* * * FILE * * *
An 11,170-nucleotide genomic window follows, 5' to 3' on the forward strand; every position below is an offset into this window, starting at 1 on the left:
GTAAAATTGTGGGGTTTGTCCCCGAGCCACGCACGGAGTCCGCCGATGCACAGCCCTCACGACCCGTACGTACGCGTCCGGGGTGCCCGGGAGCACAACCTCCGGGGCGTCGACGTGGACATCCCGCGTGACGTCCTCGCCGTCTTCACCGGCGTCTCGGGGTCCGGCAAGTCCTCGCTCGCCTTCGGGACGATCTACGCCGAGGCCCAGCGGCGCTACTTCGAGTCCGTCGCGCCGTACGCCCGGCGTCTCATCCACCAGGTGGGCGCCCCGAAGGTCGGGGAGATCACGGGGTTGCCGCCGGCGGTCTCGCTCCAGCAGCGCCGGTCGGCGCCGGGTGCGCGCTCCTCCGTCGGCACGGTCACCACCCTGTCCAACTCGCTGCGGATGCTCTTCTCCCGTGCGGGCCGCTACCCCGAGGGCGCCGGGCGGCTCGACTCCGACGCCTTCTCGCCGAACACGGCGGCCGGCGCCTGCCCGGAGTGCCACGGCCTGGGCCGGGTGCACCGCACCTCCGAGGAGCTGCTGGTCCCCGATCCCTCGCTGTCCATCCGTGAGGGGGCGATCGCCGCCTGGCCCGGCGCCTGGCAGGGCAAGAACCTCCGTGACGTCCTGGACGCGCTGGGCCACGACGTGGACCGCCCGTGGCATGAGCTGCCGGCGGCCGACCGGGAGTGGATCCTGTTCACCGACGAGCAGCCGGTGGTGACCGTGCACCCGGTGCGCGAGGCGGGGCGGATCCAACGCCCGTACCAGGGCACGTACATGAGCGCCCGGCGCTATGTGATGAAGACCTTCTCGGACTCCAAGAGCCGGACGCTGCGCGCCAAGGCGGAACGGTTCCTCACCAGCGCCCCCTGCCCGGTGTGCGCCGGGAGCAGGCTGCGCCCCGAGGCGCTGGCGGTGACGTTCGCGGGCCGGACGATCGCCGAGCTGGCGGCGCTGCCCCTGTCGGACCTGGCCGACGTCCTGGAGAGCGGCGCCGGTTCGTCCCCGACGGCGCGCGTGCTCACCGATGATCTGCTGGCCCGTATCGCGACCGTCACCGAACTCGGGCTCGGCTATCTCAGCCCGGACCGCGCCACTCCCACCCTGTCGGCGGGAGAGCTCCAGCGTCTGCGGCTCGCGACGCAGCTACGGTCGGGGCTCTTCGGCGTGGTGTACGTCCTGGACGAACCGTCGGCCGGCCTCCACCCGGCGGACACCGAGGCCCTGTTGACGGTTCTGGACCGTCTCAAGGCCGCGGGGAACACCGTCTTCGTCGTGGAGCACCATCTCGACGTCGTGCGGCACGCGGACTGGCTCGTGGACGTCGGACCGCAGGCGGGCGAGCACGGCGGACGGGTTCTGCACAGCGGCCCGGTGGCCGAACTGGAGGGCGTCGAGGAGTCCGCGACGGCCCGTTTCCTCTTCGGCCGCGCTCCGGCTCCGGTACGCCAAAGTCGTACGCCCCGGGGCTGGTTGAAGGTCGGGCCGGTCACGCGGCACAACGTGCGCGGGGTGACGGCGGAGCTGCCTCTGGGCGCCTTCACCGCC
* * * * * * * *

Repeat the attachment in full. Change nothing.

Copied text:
An 11,170-nucleotide genomic window follows, 5' to 3' on the forward strand; every position below is an offset into this window, starting at 1 on the left:
GTAAAATTGTGGGGTTTGTCCCCGAGCCACGCACGGAGTCCGCCGATGCACAGCCCTCACGACCCGTACGTACGCGTCCGGGGTGCCCGGGAGCACAACCTCCGGGGCGTCGACGTGGACATCCCGCGTGACGTCCTCGCCGTCTTCACCGGCGTCTCGGGGTCCGGCAAGTCCTCGCTCGCCTTCGGGACGATCTACGCCGAGGCCCAGCGGCGCTACTTCGAGTCCGTCGCGCCGTACGCCCGGCGTCTCATCCACCAGGTGGGCGCCCCGAAGGTCGGGGAGATCACGGGGTTGCCGCCGGCGGTCTCGCTCCAGCAGCGCCGGTCGGCGCCGGGTGCGCGCTCCTCCGTCGGCACGGTCACCACCCTGTCCAACTCGCTGCGGATGCTCTTCTCCCGTGCGGGCCGCTACCCCGAGGGCGCCGGGCGGCTCGACTCCGACGCCTTCTCGCCGAACACGGCGGCCGGCGCCTGCCCGGAGTGCCACGGCCTGGGCCGGGTGCACCGCACCTCCGAGGAGCTGCTGGTCCCCGATCCCTCGCTGTCCATCCGTGAGGGGGCGATCGCCGCCTGGCCCGGCGCCTGGCAGGGCAAGAACCTCCGTGACGTCCTGGACGCGCTGGGCCACGACGTGGACCGCCCGTGGCATGAGCTGCCGGCGGCCGACCGGGAGTGGATCCTGTTCACCGACGAGCAGCCGGTGGTGACCGTGCACCCGGTGCGCGAGGCGGGGCGGATCCAACGCCCGTACCAGGGCACGTACATGAGCGCCCGGCGCTATGTGATGAAGACCTTCTCGGACTCCAAGAGCCGGACGCTGCGCGCCAAGGCGGAACGGTTCCTCACCAGCGCCCCCTGCCCGGTGTGCGCCGGGAGCAGGCTGCGCCCCGAGGCGCTGGCGGTGACGTTCGCGGGCCGGACGATCGCCGAGCTGGCGGCGCTGCCCCTGTCGGACCTGGCCGACGTCCTGGAGAGCGGCGCCGGTTCGTCCCCGACGGCGCGCGTGCTCACCGATGATCTGCTGGCCCGTATCGCGACCGTCACCGAACTCGGGCTCGGCTATCTCAGCCCGGACCGCGCCACTCCCACCCTGTCGGCGGGAGAGCTCCAGCGTCTGCGGCTCGCGACGCAGCTACGGTCGGGGCTCTTCGGCGTGGTGTACGTCCTGGACGAACCGTCGGCCGGCCTCCACCCGGCGGACACCGAGGCCCTGTTGACGGTTCTGGACCGTCTCAAGGCCGCGGGGAACACCGTCTTCGTCGTGGAGCACCATCTCGACGTCGTGCGGCACGCGGACTGGCTCGTGGACGTCGGACCGCAGGCGGGCGAGCACGGCGGACGGGTTCTGCACAGCGGCCCGGTGGCCGAACTGGAGGGCGTCGAGGAGTCCGCGACGGCCCGTTTCCTCTTCGGCCGCGCTCCGGCTCCGGTACGCCAAAGTCGTACGCCCCGGGGCTGGTTGAAGGTCGGGCCGGTCACGCGGCACAACGTGCGCGGGGTGACGGCGGAGCTGCCTCTGGGCGCCTTCACCGCC